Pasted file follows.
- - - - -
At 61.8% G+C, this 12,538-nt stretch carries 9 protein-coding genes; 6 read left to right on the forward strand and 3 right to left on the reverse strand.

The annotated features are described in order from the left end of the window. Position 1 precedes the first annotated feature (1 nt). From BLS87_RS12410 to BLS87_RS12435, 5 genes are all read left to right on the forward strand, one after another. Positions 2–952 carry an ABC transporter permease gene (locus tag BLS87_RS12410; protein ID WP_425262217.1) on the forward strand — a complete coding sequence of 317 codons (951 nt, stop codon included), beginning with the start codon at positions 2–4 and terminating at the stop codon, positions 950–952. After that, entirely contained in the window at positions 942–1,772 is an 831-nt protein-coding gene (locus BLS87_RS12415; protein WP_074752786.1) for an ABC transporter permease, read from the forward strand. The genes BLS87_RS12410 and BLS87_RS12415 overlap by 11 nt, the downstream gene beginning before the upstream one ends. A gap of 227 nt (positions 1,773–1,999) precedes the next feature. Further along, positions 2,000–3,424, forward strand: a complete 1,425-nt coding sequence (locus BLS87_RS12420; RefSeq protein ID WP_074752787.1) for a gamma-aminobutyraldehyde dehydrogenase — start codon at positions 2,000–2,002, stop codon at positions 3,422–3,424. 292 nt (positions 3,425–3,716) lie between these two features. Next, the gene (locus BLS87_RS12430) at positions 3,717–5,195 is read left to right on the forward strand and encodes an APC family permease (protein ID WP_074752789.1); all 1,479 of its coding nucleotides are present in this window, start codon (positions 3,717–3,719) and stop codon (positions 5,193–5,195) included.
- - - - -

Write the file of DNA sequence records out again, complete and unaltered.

At 61.8% G+C, this 12,538-nt stretch carries 9 protein-coding genes; 6 read left to right on the forward strand and 3 right to left on the reverse strand.

The annotated features are described in order from the left end of the window. Position 1 precedes the first annotated feature (1 nt). From BLS87_RS12410 to BLS87_RS12435, 5 genes are all read left to right on the forward strand, one after another. Positions 2–952 carry an ABC transporter permease gene (locus tag BLS87_RS12410; protein ID WP_425262217.1) on the forward strand — a complete coding sequence of 317 codons (951 nt, stop codon included), beginning with the start codon at positions 2–4 and terminating at the stop codon, positions 950–952. After that, entirely contained in the window at positions 942–1,772 is an 831-nt protein-coding gene (locus BLS87_RS12415; protein WP_074752786.1) for an ABC transporter permease, read from the forward strand. The genes BLS87_RS12410 and BLS87_RS12415 overlap by 11 nt, the downstream gene beginning before the upstream one ends. A gap of 227 nt (positions 1,773–1,999) precedes the next feature. Further along, positions 2,000–3,424, forward strand: a complete 1,425-nt coding sequence (locus BLS87_RS12420; RefSeq protein ID WP_074752787.1) for a gamma-aminobutyraldehyde dehydrogenase — start codon at positions 2,000–2,002, stop codon at positions 3,422–3,424. 292 nt (positions 3,425–3,716) lie between these two features. Next, the gene (locus BLS87_RS12430) at positions 3,717–5,195 is read left to right on the forward strand and encodes an APC family permease (protein ID WP_074752789.1); all 1,479 of its coding nucleotides are present in this window, start codon (positions 3,717–3,719) and stop codon (positions 5,193–5,195) included.